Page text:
First I tried Things for the iPhone which I tried because some people I work with said it was good. It lasted about a week. I think it failed, for me, because I didn't feel how time slowly wipes away old stuff that isn't relevant any more. My todo lists are usually about work projects which mainly means writing code and sending emails to people on the project. Things being on the iPhone meant I had to take my hands off the computer.

The second one I tried is the app with perhaps the most brilliant UI I've seen in years: TeuxDeux There's only three things you can do, enter events and mark them as done. I tried the iPhone version but even though it works well it wasn't as neat as the web version. Eventually I gave up because I think I couldn't keep up with moving past day events forward to today's date. That meant that new events entered "today" sort of got higher priority than old ones and that just felt wrong in the long run.

The third one wasn't really a todo list but that's how I ended up using it: Workflowy Again, an absolutely brilliant UI and technical achievement. I had it as an open tab for about three weeks until I ended up not bothering any more. I love writing bullet point lists to the n'th degree but I felt that every time I came back to it I had to "search" for where I was and had to make a tonne of micro-decisions about where to put stuff. When I had a thought in my head I didn't want to first think and plan where to put it.

What did work?

It's far from applicable to everyone but one thing that has worked (has for many years in fact) was our work issue tracker. We use IssueTrackerProduct, written by yours truely. It's not really fair because when you add the fact that multiple people are using the same tool the personal choices don't really matter. Also, I think project issue trackers like this have the added bonus that you don't clutter them with small basic things like "Check database log X".

The perhaps most successful todo list for me in 2010 was keeping a TODO.txt file in my project source directory. This is a personal file I rarely check in to git because my colleagues don't need to see mine (well, sometimes that's useful too). It's a simple text file and it looks something like this:

* (MEDIUM) render the shared classes in calendar.html on page load 

* (HIGH) Find out why all CSS is lost when an event is added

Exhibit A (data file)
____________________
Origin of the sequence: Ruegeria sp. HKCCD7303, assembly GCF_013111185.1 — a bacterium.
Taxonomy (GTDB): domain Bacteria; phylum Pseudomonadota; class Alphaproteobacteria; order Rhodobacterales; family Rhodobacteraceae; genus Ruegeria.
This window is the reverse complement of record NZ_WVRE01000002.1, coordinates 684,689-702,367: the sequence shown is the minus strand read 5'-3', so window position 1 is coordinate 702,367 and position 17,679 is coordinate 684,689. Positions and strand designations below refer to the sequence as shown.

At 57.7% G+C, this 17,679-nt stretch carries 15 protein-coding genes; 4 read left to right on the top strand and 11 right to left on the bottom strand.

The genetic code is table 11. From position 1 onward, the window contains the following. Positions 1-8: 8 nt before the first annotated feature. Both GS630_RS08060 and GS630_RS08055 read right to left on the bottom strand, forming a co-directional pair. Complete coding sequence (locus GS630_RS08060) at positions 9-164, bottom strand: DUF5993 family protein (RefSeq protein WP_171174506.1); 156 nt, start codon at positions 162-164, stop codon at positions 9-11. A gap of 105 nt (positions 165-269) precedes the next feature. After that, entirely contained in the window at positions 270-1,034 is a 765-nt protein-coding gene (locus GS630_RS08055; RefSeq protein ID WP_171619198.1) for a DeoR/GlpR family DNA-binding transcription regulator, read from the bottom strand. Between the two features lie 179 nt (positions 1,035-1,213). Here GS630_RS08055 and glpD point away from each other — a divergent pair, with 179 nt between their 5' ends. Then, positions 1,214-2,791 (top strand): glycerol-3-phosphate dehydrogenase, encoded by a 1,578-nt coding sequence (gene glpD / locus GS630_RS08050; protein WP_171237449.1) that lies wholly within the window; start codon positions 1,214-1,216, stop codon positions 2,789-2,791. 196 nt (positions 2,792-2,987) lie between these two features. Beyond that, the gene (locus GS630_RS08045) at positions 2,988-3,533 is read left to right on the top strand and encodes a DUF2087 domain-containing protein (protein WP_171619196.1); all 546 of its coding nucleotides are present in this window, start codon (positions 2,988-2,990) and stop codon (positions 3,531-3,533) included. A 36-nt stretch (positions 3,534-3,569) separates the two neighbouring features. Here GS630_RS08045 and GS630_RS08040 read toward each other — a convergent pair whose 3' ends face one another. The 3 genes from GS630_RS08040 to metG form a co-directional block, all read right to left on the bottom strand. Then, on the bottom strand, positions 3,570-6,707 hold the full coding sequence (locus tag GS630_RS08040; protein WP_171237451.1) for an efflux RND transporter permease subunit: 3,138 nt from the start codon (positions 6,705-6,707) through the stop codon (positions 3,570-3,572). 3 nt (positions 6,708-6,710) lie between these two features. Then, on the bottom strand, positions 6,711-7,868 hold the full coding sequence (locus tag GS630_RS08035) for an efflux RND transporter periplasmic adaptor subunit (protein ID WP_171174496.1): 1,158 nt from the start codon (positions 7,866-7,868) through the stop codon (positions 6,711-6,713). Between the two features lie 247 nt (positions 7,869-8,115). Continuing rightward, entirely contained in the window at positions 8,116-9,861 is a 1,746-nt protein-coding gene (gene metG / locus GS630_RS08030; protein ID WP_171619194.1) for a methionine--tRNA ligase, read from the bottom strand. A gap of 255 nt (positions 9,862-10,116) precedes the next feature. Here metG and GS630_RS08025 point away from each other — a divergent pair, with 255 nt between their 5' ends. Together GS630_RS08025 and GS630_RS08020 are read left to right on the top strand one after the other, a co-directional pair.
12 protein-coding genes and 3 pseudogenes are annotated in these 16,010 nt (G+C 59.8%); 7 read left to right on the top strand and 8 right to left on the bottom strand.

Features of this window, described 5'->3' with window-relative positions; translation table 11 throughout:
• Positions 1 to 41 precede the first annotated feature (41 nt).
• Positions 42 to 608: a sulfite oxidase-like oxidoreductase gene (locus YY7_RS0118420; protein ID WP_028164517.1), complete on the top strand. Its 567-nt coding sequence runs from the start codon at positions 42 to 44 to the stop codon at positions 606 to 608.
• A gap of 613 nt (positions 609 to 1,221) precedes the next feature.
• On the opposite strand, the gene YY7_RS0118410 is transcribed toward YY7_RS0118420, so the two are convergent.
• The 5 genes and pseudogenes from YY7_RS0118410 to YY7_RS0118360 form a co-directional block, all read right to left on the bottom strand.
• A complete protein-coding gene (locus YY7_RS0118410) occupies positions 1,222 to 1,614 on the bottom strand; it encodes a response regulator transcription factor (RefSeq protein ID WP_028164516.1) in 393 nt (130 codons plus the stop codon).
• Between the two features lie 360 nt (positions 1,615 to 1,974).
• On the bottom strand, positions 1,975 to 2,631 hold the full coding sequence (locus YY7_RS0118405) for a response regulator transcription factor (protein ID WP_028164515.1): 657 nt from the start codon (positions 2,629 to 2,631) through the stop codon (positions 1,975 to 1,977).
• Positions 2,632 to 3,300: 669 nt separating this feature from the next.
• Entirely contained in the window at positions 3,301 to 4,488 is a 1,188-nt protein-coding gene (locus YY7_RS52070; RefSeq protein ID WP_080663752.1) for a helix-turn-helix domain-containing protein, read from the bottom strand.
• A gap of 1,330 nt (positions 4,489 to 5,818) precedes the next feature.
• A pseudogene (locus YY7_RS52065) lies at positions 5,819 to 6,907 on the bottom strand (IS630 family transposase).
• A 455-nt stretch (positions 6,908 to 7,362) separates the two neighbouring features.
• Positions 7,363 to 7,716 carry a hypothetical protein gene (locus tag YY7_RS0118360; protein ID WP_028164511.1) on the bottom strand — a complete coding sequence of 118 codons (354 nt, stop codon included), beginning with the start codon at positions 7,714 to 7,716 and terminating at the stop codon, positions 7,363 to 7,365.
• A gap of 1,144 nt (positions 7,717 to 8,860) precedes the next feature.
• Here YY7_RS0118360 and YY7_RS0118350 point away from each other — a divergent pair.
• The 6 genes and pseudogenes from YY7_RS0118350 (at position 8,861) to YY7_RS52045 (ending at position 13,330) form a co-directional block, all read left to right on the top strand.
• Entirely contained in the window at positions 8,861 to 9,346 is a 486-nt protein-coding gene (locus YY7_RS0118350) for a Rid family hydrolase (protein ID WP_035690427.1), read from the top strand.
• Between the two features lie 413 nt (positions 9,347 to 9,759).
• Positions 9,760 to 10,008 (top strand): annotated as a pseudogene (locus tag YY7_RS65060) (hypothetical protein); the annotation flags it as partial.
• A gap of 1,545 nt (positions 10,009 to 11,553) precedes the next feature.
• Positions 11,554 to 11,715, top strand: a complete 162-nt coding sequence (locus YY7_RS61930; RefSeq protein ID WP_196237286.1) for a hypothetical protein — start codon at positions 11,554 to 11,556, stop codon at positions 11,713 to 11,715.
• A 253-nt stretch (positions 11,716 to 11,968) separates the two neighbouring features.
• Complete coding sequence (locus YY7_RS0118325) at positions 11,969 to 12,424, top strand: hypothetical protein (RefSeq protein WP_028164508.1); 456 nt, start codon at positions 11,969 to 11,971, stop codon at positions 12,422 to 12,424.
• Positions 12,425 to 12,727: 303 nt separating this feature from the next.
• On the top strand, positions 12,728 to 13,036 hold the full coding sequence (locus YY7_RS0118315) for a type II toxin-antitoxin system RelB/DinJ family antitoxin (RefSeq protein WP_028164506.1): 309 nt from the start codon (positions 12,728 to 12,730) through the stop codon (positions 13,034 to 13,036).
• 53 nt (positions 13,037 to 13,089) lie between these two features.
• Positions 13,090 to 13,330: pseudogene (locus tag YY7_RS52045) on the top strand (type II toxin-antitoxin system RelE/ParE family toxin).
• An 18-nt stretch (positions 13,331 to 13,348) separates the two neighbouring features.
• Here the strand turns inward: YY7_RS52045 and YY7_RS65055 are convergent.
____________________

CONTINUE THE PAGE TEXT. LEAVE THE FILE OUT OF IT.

* (LOW) Experiment with http://vis.stanford.edu/protovis/ to write
 some nice stats

...

I guess it works because it's my own invention. From scratch. Generally todo list apps work best if you wrote the app yourself. It's immediately in context because each code project gets its own file. Its order is implied usually by writing to the top of the file but you can be a bit cowboy about it and just jot things down without doing it "the correct way".

TabTwo - 05 January 2011 [«« Reply to this]
You should have a look at http://ginatrapani.github.com/todo.txt-cli/

A nice little script to handle your todo.txt.
Peter Bengtsson - 05 January 2011 [«« Reply to this]
Actually I did use that. But that was 2009 or something.
It's right up my alley so maybe I should look into it again.
Chris - 06 January 2011 [«« Reply to this]
TeuxDeux I still use, although need to check out that iPhone app now.

My todo list probably looks a bit different to yours (project manager vs. developer) but the bestest way for me is just start of the week, make a list (somehow, somewhere) and then cross things off or add them on as they come. Week-by-week it doesn't matter if the tool changes.

It's like the Semler approach to meetings - every time you come to a new meeting, forget the previous notes, and start again. You'll remember the important things, and the not-so-important things will be forgotten and mostly, no-one will care.
Peter Bengtsson - 06 January 2011 [«« Reply to this]
Admittedly, in my TODO.txt approach I'm not suffering from any time dimension. There are no due dates really. That makes it easier.


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